- The submission period is now open for the The Leacock Museum’s K. Valerie Connor Memorial Poetry contest. You have until May 8 to send something in under three categories – adult, teens and children. The total prize pool is $2,000. You can find the nomination rules and registration online. And, the museum has a new exhibit, A Leacock Love Story. It’s about Stevie and Beatrix, not that other one. You can see it Wednesdays through Fridays from 10 a.m. to 4 p.m. until May.
- OMAH shifted their Music & Mocktails Thursdays to the last one each month; they’re from 5 to 7 p.m. OMAH’s Art in Public Places committee is planning a new exhibit for the gallery at the Orillia Recreation Centre in June; they’re asking for submissions before March 20. OMAH also has new exhibits to see. The main floor has portraits of famous – and should be famous – women by Amanta Scott called Eyeing Medusa (Paul Shilling also has some work up in that gallery); in the smaller just off the lobby room is work by David Alan Hill and Christine Mack called Beyond the Fence; upstairs see Gary Blundell and Victoria Ward’s Burner Herzog; and in the other second floor room find out the fascinating story of Great Tait: The True Story of Orillia’s First Millionaire. The next History Speaker’s Night is with Sylvie Browne who will speak about her grandmother’s (Elizabeth Wyn Wood) influence on her life; it’s going to be on Zoom March 15 and you can register online… Hibernation Arts guest artist for March is Patti Campbell.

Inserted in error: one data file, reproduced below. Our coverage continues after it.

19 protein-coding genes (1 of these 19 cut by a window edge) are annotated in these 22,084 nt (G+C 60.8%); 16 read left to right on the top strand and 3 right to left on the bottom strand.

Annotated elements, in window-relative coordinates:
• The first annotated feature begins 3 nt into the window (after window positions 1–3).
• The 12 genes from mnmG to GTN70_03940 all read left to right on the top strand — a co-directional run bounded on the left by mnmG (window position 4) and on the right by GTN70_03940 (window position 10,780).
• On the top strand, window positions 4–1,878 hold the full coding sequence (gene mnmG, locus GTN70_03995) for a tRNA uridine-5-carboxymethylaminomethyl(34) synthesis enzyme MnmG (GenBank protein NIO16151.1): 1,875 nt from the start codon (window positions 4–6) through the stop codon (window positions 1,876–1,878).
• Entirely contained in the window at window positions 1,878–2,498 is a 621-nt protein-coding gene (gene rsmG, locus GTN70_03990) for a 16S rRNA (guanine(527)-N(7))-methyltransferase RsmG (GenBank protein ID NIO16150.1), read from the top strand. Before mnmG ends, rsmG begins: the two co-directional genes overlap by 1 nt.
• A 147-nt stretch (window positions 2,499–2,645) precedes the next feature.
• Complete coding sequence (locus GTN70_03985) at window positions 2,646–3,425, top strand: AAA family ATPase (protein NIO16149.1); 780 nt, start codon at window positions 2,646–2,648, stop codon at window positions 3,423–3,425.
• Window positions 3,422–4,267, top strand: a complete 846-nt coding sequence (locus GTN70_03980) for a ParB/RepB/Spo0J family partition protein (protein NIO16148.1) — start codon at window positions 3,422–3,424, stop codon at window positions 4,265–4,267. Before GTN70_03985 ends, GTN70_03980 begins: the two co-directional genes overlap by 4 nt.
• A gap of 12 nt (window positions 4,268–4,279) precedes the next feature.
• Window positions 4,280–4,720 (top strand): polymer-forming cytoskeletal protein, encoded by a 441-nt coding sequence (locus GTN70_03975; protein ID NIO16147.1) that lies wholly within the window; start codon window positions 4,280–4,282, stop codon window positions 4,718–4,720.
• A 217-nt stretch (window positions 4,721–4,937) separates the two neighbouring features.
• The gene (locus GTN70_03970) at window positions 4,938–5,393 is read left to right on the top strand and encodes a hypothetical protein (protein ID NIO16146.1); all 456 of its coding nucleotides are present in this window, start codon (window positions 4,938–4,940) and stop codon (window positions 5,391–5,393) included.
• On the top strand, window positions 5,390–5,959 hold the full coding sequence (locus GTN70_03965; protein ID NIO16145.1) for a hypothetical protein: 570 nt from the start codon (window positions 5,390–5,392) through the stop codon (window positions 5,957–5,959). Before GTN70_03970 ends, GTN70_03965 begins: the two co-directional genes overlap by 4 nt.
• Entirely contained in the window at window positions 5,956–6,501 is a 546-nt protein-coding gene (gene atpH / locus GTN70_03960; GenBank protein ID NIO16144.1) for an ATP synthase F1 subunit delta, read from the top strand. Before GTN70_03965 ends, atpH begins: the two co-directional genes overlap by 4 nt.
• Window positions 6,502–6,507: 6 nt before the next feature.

- CouchichingCraft Brewing has Sam Johnston in March 4 – with a band behind her; Steven Henry plays March 10; Joe Garrisi plays March 11; Will Davis and Chris Robinson are in March 12; they have a St. Patrick’s Day bingo March 16 (trying to imagine how that works and none of my ideas I can publish)… Quayle’s Brewery has Kyle McAdams in March 4; Michel Neray March 5; Jake Hammond March 10 Kyle Wauchope March 11 and Jakob Pearce March 12… the Opera House has concerts by Pavlo March 11; Digging Roots March 16; and Sean McCann (of Great Big Sea) March 17; you can get tickets for those online… Mariposa Arts Theatre’s next Film Night is March 8 with the documentary Buffy Sainte-Marie: Carry It On ; the next movie is Living (with Bill Nighy and Aimee Lou Wood) March 22; showtimes are 4 and 7 p.m. at the Galaxy; Tickets are $15 only at the door… Alex (the band) is doing St. Patrick’s at Brewery Bay Food Company (If I have to put the date, I’m going to reach through the wires and pinch your nose)… B. Knox plays picnic Sunday from 2 to 4 p.m.
(Photos by Swartz – SUNonline/Orillia and Images Supplied) Main: Orillia Concert Band (by Greg Pauk)